The rising dissent, one part of McKinnon’s definition of independence, in opposition to nuclear weapons in New Zealand falls beneath the scope of non-systemic constructivism. Each Ruggie and Kratochwil spotlight the significance of recognising how related home processes intersect with worldwide buildings in revealing info on a “world social order” and that this will drive the evolution of overseas and home insurance policies (Kratochwil, 1993; p. 67; Ruggie, 1986 p. 141-146; Worth & Reus-Smit, 1998 p. 269). That is undoubtedly the case for New Zealand because it underwent a number of attitudinal adjustments in tradition and id in opposition to the incumbent conservative Nationwide Authorities earlier than the election of the Labour Authorities in 1984 (McKinnon, 1992, pp. 7-9). 

The extra “liberalised” youth counterculture symbolised by the nuclear protests that had emerged within the Nineteen Seventies mixed with the Rainbow Warrior incident and French behaviour shook the muse of New Zealand society. Earlier than this, the anti-nuclear motion had been primarily the protect of the Labour Celebration. The Nationwide Celebration averted the difficulty (Gustafson, 2000, p. 137). Following the Rainbow Warrior assault, nonetheless, home politics in New Zealand grew to become extra bipartisan, together with when Nationwide Celebration constituents (e.g. sheep farmers) had been affected by French reprisals (McKinnon, 1992, pp. 286, 289-293). Ruggie and Kratochwil would argue this shifted ideational priorities in New Zealand from what McKinnon describes as a loyalty to the Empire and conventional allies such because the UK and the US – which themselves supported France, to one in all nationwide curiosity – finishing McKinnon’s definition of independence in overseas coverage (McKinnon, 1992, pp. 10; Ruggie, 1986 p. 148; Kratochwil, 1993; p. 69).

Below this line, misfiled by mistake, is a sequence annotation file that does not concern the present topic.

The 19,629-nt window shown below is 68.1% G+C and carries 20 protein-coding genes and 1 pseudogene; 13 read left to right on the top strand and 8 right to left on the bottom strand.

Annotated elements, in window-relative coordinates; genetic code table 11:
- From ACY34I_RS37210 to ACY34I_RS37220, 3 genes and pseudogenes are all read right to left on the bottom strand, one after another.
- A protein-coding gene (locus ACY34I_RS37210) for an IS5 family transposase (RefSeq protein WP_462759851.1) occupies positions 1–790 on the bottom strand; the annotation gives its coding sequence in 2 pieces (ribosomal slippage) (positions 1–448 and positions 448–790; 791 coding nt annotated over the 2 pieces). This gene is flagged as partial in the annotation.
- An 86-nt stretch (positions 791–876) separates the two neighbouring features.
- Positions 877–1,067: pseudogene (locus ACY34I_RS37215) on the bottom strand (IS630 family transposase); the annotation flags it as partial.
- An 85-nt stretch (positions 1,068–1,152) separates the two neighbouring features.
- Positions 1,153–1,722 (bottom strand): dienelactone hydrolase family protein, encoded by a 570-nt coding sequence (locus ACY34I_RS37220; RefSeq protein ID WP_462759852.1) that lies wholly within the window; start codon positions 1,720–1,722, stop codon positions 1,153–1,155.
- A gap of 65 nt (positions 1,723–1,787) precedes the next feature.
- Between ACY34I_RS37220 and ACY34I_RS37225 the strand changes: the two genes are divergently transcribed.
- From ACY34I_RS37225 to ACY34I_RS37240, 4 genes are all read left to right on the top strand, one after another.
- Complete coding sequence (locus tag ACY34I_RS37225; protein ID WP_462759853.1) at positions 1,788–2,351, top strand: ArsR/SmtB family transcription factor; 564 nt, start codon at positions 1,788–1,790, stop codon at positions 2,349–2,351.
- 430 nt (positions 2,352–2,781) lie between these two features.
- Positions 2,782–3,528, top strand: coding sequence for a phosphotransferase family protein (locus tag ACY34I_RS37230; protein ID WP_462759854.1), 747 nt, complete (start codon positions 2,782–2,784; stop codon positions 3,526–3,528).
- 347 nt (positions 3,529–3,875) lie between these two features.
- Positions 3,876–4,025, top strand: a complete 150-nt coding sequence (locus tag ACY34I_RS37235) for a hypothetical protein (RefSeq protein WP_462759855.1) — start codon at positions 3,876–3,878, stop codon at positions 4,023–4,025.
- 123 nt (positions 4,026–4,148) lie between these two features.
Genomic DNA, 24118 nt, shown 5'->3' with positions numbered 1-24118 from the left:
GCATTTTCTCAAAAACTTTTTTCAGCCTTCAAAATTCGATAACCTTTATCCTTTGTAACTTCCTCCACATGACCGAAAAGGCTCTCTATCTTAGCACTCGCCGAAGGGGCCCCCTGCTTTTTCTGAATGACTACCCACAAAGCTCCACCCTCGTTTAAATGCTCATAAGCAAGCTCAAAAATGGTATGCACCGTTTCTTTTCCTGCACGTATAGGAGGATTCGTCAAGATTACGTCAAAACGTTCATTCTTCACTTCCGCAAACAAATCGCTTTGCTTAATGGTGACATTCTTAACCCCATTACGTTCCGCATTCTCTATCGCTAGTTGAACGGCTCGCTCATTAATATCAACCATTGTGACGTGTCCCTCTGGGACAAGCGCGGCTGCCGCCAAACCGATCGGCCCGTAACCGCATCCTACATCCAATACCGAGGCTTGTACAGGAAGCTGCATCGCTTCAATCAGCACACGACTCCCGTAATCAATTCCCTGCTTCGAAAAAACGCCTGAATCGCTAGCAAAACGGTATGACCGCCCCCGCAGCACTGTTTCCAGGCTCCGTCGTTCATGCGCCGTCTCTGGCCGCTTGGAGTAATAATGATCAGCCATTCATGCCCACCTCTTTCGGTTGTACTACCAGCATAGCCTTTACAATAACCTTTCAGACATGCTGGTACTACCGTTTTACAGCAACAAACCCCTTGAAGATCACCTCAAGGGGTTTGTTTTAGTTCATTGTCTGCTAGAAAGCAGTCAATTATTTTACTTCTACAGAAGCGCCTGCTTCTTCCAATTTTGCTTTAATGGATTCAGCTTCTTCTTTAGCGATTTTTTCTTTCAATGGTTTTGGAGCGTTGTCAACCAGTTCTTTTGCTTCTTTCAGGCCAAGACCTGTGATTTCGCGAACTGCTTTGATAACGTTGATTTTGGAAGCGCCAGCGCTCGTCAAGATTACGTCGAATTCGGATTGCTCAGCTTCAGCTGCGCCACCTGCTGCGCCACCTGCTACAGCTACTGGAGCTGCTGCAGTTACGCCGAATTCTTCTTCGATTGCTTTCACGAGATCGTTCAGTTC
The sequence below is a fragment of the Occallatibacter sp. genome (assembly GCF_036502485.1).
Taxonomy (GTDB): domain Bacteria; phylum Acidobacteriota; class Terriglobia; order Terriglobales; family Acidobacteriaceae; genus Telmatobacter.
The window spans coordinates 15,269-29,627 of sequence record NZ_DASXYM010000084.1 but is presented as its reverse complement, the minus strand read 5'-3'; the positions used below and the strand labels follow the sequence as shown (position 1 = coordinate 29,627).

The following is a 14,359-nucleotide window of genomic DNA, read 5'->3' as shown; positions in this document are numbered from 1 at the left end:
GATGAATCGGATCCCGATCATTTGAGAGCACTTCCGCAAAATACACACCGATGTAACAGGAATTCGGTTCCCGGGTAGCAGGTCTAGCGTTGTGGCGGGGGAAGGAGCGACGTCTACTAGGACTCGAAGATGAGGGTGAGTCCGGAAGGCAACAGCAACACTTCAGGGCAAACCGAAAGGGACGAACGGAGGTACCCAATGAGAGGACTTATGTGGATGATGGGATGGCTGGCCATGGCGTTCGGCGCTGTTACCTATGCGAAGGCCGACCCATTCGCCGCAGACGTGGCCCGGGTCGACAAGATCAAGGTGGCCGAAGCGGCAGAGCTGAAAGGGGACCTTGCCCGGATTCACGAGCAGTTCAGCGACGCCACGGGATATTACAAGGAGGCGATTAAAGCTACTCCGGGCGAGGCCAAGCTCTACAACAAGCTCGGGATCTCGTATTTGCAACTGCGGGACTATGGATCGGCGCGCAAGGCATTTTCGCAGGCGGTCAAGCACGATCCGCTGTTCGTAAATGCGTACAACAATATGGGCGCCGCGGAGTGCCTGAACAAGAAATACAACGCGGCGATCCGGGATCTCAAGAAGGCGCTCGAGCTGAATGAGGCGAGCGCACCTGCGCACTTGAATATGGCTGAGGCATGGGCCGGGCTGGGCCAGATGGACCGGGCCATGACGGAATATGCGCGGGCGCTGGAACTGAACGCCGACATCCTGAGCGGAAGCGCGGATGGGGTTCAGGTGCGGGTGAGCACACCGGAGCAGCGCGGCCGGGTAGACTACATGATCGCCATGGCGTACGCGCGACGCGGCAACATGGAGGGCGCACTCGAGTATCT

Not like neorealism, constructivism rejects the inevitability of the French-New Zealand incident following the bombing of the Rainbow Warrior. It demonstrates how this battle resulted from historic processes, together with ideational shifts inside New Zealand tradition resulting in anti-nuclear laws in 1987. Whereas it doesn’t essentially disagree with the facility imbalance between France and New Zealand, it could assert energy for constructivists: right here was French financial affect exerted by the existence of the EU Frequent Market quite than overt navy stress.